Taito apparently loved the Genesis, publishing a multitude of arcade ports that were highly playable, despite being toned down (downright cut up in some cases). There were quite a few games that never made the transition to the home market, but most of the company’s arcade catalogue of the time got a Genesis release. Cadash was one title that saw some questionable changes in its port (I understand only having two-player co-op, but why remove characters?) yet still remained enjoyable.
Author: Zack Young
We’re back with another review, this time for the Sega CD action/RPG Heimdall. Ported from the popular computer formats of the time, Heimdall struggled to adapt to a controller-based gameplay scheme. It was passed over by many a gamer, so we went back and checked if they might have missed something. Did they? Methinks thou hast best read our full review to find out!
For over two decades, gamers have been quick to associate anyone else but Sega with the RPG genre, citing that there were no memorable titles or laughably, that the Genesis had almost none. Were they to take a closer look, they’d see a catalogue of franchises that are not only top-tier, but also as enduring as anything the competition can muster. So why all the hate?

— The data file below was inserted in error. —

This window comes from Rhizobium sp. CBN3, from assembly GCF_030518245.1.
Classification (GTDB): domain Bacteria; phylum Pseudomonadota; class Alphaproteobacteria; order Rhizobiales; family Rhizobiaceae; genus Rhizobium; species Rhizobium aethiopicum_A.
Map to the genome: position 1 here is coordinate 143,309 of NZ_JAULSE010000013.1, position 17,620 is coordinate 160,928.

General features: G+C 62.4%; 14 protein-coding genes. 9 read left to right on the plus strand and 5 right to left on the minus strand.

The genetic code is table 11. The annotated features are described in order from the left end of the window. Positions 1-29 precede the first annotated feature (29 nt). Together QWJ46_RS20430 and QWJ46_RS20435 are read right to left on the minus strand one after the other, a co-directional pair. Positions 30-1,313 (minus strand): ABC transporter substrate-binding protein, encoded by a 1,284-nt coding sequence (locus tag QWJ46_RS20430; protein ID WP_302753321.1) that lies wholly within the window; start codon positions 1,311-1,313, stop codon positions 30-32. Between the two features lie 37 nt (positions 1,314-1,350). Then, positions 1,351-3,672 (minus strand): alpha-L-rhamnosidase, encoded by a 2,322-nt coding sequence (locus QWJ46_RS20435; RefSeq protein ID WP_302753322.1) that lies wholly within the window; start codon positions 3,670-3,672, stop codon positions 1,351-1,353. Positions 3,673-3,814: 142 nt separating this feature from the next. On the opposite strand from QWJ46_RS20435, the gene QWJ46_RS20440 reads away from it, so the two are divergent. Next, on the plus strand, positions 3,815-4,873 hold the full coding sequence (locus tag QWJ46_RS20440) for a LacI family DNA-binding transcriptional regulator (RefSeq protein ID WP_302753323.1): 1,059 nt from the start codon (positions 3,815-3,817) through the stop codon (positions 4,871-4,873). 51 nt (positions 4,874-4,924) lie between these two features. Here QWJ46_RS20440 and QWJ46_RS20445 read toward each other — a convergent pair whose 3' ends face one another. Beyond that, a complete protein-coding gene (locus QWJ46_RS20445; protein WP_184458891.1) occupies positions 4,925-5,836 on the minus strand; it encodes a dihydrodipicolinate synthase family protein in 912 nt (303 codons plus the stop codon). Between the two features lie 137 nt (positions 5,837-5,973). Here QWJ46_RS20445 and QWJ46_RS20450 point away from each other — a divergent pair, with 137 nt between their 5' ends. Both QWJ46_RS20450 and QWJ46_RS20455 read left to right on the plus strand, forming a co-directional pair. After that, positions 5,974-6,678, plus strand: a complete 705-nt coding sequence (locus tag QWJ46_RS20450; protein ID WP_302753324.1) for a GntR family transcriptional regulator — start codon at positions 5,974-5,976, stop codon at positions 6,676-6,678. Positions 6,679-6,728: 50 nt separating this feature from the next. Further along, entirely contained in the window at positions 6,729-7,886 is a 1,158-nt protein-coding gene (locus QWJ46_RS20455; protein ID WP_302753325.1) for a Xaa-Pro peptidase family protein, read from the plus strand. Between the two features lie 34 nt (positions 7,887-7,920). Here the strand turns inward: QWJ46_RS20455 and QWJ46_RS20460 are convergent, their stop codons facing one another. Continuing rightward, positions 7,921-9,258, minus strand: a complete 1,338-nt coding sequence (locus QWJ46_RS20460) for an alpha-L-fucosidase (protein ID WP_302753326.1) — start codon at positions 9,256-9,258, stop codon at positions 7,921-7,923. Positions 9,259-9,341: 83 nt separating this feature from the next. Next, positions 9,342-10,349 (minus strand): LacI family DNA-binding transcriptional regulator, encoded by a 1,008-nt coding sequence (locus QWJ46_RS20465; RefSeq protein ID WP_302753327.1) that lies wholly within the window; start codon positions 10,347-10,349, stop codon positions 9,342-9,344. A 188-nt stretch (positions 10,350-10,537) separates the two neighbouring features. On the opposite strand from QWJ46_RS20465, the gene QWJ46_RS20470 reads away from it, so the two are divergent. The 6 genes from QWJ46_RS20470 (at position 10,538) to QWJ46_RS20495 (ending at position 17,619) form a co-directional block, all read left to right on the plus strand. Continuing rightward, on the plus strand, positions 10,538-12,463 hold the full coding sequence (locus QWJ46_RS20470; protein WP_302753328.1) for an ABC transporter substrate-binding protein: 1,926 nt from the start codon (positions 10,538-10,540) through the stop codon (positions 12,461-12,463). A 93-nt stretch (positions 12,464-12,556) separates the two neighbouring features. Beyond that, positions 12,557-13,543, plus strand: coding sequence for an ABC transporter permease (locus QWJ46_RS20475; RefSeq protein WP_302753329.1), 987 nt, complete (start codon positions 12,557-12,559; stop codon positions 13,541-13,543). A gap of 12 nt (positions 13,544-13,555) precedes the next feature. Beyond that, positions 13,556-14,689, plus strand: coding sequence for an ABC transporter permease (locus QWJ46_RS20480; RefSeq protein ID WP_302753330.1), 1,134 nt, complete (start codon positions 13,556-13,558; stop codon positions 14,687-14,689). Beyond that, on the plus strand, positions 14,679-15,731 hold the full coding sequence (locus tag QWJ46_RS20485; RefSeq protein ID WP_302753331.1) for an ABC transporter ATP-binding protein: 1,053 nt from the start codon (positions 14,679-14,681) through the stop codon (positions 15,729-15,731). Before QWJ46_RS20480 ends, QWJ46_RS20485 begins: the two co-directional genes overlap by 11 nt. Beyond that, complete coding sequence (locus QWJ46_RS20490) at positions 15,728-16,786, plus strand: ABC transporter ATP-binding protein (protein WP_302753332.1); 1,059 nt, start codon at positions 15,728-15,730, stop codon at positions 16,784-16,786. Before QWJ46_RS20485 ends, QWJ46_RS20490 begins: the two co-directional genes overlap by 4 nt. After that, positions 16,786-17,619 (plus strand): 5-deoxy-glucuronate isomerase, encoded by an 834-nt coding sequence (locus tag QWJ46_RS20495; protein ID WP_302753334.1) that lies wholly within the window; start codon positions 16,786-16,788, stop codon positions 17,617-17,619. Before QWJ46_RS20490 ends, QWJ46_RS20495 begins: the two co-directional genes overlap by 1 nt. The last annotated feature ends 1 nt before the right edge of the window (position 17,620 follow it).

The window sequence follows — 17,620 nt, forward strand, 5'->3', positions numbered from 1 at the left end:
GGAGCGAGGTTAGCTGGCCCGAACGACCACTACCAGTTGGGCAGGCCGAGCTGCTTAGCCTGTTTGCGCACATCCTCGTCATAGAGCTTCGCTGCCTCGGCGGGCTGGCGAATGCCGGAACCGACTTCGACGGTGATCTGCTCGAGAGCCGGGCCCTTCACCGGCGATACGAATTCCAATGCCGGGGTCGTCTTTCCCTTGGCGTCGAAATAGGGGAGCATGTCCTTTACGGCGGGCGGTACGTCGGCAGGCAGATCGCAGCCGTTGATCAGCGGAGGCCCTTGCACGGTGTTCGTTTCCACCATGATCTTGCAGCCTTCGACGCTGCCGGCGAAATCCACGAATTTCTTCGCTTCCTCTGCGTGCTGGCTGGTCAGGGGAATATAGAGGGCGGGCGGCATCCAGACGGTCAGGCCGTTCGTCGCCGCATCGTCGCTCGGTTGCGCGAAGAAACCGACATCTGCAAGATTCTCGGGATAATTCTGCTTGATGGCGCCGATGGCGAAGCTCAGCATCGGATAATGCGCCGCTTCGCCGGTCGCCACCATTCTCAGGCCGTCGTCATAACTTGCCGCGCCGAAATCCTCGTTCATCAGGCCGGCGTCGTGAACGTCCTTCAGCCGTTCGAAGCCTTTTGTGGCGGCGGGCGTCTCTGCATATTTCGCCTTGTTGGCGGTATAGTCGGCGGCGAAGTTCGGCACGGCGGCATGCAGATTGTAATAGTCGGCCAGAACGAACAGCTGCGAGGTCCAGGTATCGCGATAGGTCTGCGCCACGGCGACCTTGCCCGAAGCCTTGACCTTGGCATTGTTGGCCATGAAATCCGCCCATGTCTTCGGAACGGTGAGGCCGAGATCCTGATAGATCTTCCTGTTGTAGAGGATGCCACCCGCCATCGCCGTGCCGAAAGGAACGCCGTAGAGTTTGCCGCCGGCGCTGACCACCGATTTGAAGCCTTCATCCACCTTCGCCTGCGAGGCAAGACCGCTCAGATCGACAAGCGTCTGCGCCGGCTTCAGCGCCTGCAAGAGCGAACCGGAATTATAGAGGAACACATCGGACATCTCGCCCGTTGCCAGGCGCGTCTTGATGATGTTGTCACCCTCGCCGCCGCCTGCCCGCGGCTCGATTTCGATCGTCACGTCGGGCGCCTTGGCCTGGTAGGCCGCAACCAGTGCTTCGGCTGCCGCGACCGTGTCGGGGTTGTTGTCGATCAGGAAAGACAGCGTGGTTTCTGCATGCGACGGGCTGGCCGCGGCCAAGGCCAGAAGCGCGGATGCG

It’s sad to see all the hate that Phantasy Star gets. Its biggest crime? Detouring from the established storyline, something Phantasy Star Online has been doing for more than half a decade. It may lack that special charm that fans love about the other three installments, but it’s still a pretty decent RPG in its own right.
After gifting gamers with the RPG bliss that was Lunar the Silver Star, Working Designs got to work localizing their second release, Vay. Considered to be the hardest of the WD Sega CD quartet, it was actually a sweet little game, and it featured some interesting story elements to boot.